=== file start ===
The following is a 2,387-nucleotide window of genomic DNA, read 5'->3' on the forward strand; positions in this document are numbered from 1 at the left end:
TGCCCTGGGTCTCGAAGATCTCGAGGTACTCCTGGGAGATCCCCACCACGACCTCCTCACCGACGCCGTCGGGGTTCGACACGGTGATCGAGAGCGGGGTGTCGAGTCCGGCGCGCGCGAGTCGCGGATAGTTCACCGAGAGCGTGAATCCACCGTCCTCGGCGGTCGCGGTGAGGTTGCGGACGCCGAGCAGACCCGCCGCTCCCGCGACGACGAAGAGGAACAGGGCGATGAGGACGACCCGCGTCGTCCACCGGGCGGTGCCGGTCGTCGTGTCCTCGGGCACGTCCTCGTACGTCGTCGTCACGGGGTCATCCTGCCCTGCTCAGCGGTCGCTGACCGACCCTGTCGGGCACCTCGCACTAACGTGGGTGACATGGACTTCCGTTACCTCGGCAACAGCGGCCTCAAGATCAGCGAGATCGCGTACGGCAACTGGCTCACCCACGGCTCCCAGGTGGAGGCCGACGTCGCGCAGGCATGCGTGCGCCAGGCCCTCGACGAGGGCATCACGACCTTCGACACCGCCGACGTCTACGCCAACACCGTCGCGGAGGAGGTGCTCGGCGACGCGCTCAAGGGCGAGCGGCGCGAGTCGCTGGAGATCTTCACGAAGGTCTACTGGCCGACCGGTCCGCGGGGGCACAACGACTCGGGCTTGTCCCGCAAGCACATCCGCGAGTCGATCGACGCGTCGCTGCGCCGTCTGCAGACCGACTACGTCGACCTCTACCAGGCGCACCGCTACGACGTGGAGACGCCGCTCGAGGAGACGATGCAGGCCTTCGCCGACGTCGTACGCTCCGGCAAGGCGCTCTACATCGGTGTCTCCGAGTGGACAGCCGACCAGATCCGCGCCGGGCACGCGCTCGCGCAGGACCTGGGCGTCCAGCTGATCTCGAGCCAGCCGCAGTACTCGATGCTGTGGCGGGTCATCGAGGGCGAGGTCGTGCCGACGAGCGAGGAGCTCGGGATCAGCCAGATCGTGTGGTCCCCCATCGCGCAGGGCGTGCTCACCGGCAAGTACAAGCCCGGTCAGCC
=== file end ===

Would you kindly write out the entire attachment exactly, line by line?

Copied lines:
The following is a 2,387-nucleotide window of genomic DNA, read 5'->3' on the forward strand; positions in this document are numbered from 1 at the left end:
TGCCCTGGGTCTCGAAGATCTCGAGGTACTCCTGGGAGATCCCCACCACGACCTCCTCACCGACGCCGTCGGGGTTCGACACGGTGATCGAGAGCGGGGTGTCGAGTCCGGCGCGCGCGAGTCGCGGATAGTTCACCGAGAGCGTGAATCCACCGTCCTCGGCGGTCGCGGTGAGGTTGCGGACGCCGAGCAGACCCGCCGCTCCCGCGACGACGAAGAGGAACAGGGCGATGAGGACGACCCGCGTCGTCCACCGGGCGGTGCCGGTCGTCGTGTCCTCGGGCACGTCCTCGTACGTCGTCGTCACGGGGTCATCCTGCCCTGCTCAGCGGTCGCTGACCGACCCTGTCGGGCACCTCGCACTAACGTGGGTGACATGGACTTCCGTTACCTCGGCAACAGCGGCCTCAAGATCAGCGAGATCGCGTACGGCAACTGGCTCACCCACGGCTCCCAGGTGGAGGCCGACGTCGCGCAGGCATGCGTGCGCCAGGCCCTCGACGAGGGCATCACGACCTTCGACACCGCCGACGTCTACGCCAACACCGTCGCGGAGGAGGTGCTCGGCGACGCGCTCAAGGGCGAGCGGCGCGAGTCGCTGGAGATCTTCACGAAGGTCTACTGGCCGACCGGTCCGCGGGGGCACAACGACTCGGGCTTGTCCCGCAAGCACATCCGCGAGTCGATCGACGCGTCGCTGCGCCGTCTGCAGACCGACTACGTCGACCTCTACCAGGCGCACCGCTACGACGTGGAGACGCCGCTCGAGGAGACGATGCAGGCCTTCGCCGACGTCGTACGCTCCGGCAAGGCGCTCTACATCGGTGTCTCCGAGTGGACAGCCGACCAGATCCGCGCCGGGCACGCGCTCGCGCAGGACCTGGGCGTCCAGCTGATCTCGAGCCAGCCGCAGTACTCGATGCTGTGGCGGGTCATCGAGGGCGAGGTCGTGCCGACGAGCGAGGAGCTCGGGATCAGCCAGATCGTGTGGTCCCCCATCGCGCAGGGCGTGCTCACCGGCAAGTACAAGCCCGGTCAGCC